--- Am. Tribal Law ----, 2023 WL 4580844 (Colville C.A.), 16 CCAR 08
Colville Tribal Court of Appeals.
COLVILLE CONFEDERATED TRIBES, Appellant
Justine JAKE, Appellee
Case No. AP23-002, 8 CTCR 29
June 5, 2023
Trial Court No. CR-2022-45058; CR2022-45059; and CR-2023-46001PROCEDURAL SUMMARY
Appellee, Justine Jake, was charged with two drug charges on January 3, 2023, and was arraigned on the same day. A bail hearing was also held on that date for two other outstanding cases. The Court granted Appellant, Colville Tribes, request for bail setting it at $250.00 each for the three charges, i.e. $750.00 total.
On February 3, 2023 Appellee filed a Writ of Habeas Corpus alleging she needed immediate medical care for broken, infected teeth. The Judge granted the Writ and released Appellee on personal recognizance without providing notice to Appellant of the Writ, and without a hearing on the request. Appellant filed a timely appeal on February 9, 2023 and this Court held an Initial Hearing on February 17, 2023, at which we found the parties were to file briefs on the issue.
Is it appropriate for the Tribal Court to use CTC § 2-2-211 to address bail modification when bail has already been allowed?
STANDARD OF REVIEW
The issue is a question of law. The standard of review is de novo. CCT v. Naff, 2 CCAR 50 (1995).
We addressed the issue of using a Writ of Habeas Corpus for bail issues in Parisien v. CCT, 11 CCAR 51 (2014). It was the fourth case in which this Court reviewed CTC § 2-2-211 in light of interlocutory appeals alleging excessive bail. See, Matt v. CCT, 11 CCAR 50 (2013), Vargas v. CCT, AP13-016IA (unpublished opinion); and Friedlander v. CCT, AP13-017IA (unpublished opinion).
In Parisien we held “...the statutory law of the Tribes first directs the appellants to file a Writ of Habeas Corpus on the issue of bail (CTC § 2-2-211) before bringing the matter before the Court of Appeals.” We now hold this is the wrong interpretation of CTC § 2-2-211, and we overturn this ruling based on the reasoning below.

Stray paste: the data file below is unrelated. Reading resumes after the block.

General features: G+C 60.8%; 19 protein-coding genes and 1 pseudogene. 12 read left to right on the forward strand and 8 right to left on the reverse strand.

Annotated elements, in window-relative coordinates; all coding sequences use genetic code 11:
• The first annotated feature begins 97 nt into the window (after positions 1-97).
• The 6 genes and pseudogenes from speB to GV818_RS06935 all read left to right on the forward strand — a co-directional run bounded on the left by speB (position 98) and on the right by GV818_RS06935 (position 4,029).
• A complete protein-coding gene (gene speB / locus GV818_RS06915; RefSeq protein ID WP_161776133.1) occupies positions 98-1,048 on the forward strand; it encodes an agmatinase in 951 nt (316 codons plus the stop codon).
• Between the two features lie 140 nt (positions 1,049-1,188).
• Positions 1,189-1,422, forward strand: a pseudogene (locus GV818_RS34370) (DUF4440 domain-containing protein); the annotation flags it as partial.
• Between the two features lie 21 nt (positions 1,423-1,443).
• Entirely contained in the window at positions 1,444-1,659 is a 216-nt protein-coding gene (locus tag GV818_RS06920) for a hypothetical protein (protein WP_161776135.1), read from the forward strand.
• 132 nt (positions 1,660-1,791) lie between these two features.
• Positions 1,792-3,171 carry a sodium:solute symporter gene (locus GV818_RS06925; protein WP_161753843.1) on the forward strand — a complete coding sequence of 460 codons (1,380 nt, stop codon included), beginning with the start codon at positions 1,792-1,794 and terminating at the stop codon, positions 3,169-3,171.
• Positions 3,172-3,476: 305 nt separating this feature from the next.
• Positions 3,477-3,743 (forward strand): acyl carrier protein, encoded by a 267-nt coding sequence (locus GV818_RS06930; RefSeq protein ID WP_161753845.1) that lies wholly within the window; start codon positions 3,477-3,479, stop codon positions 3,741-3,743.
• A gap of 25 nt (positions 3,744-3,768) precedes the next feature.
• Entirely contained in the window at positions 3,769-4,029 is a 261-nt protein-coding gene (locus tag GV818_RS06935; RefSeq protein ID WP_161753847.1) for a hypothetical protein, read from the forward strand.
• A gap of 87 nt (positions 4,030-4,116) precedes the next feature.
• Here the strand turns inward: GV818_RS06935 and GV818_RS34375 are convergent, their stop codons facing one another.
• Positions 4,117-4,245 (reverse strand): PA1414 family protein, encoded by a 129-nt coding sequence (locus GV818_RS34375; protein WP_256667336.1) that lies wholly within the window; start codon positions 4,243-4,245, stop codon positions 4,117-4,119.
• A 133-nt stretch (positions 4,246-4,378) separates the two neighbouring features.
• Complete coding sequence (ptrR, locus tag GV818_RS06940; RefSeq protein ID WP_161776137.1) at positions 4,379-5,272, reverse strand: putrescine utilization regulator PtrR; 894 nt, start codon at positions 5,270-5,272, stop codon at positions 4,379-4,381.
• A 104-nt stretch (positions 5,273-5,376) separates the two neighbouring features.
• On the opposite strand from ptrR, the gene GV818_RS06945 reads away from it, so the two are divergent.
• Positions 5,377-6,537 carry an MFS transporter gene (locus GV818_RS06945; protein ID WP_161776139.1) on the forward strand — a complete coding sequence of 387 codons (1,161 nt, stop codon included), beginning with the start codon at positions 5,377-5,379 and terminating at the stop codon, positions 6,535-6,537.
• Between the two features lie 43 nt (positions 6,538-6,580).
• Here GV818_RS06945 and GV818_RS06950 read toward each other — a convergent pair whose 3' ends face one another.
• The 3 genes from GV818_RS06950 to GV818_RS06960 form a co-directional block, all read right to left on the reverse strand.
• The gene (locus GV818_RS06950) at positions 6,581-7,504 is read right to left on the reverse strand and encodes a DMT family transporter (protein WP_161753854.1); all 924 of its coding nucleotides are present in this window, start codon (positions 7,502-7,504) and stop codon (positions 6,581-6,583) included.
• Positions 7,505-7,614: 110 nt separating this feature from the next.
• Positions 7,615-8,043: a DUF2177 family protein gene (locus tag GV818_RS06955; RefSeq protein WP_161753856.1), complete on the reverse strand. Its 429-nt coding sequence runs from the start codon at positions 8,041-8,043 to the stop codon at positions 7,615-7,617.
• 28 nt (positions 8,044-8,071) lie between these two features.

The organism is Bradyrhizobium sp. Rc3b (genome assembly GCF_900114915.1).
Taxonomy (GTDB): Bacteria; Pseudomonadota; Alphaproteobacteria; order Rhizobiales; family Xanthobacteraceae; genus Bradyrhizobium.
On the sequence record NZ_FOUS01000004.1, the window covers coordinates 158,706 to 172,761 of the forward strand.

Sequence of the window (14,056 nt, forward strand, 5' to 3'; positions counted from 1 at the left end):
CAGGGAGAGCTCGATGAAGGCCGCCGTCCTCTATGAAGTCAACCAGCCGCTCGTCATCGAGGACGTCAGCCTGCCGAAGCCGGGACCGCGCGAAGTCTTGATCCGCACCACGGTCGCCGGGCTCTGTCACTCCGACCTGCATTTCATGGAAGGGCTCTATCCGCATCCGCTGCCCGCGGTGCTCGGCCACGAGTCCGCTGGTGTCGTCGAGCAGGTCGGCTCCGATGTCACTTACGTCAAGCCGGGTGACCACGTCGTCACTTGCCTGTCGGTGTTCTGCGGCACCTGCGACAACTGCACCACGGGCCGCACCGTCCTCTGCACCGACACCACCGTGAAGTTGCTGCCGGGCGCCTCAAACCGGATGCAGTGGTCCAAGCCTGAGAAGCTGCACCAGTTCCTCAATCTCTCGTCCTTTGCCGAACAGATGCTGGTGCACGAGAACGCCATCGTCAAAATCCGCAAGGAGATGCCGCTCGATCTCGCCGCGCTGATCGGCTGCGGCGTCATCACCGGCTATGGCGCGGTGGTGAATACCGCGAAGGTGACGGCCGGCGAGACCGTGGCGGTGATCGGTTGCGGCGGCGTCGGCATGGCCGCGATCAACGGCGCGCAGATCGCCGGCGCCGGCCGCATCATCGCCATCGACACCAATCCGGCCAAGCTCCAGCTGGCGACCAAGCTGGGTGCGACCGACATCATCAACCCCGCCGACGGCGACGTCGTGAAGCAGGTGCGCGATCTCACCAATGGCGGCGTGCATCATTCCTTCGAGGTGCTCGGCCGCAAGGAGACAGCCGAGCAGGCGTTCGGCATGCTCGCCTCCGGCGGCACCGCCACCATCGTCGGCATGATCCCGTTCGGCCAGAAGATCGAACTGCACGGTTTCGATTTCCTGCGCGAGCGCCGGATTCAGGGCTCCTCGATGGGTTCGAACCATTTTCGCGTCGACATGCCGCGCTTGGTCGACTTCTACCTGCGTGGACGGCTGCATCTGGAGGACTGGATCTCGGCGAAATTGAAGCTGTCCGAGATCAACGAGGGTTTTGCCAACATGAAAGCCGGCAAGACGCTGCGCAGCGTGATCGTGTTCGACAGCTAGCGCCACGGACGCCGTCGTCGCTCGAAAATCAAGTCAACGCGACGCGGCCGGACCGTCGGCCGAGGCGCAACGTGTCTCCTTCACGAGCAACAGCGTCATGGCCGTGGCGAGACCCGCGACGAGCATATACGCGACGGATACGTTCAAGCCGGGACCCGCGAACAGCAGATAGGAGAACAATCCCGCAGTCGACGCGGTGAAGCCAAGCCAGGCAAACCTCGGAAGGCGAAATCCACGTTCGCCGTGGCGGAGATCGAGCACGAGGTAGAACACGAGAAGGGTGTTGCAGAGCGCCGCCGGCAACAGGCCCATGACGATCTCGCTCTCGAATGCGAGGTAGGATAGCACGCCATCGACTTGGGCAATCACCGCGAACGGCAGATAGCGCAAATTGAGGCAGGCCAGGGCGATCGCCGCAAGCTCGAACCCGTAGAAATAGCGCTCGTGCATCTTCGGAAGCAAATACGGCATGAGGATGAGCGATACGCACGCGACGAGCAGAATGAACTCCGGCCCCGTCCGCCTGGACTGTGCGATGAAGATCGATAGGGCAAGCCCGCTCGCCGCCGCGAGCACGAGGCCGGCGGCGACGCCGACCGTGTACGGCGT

CTC § 2-2-211, Writ for Purpose of Bail, states: “When a person is imprisoned or detained in custody on any criminal charge, for want of bail, such person is entitled to a Writ of Habeas Corpus for the purpose of giving bail, upon averring that fact in his petition, without alleging that she is illegally confined.” (Emphasis added). In our previous cases, culminating in Parisien, supra, we did not consider the part of the statute that referred to “for want of bail.”
Further, in Parisien we held that the Trial Court’s finding that a motion to reduce or reconsider bail reduction was more appropriate was not supported by the law. This was in error. Upon a careful reading of the statute, a Writ of Habeas Corpus for bail purposes is limited to those who have not been granted any bail. The defendant does not have to allege she is being illegally confined if she is filing under this statute.
In this case Appellee was granted bail; bail was set at $250.00 for each case, for a total of $750.00. Based on our caselaw at the time of Appellee filing the Writ of Habeas Corpus to address her request to be released on bail, Appellee was not in error. The Trial Court, however, did not follow the statute. It did not give notice to Appellant nor hold a hearing on the Writ. See CTC §§ 2-1-213 to 2-1-215. There is nothing in the record to show why the Trial Court did not follow the statute.
Whether a Writ would be appropriate in cases in which excessive bail is set is an issue not currently before us; however, it could raise a concern that the excessive bail is illegal, and, therefore, subject to a review under this statute causing the defendant to be illegally confined. We will save that issue for a more appropriate case.
Based on the foregoing we now hold that the part of Parisien v. CCT, 11 CCAR 51 (2014), which requires a defendant to file a Writ of Habeas Corpus pursuant to CTC § 2-2-211 before seeking a bail reduction or change is OVERTURNED, and it is appropriate to request bail changes by motions before the Trial Court. This does not affect the use of CTC § 2-2-211 when a defendant is being held without bail. We further hold that the Order of the Trial Court herein dated February 7, 2023 is REVERSED and this matter is REMANDED for further action consistent with our opinion.
It is so ORDERED.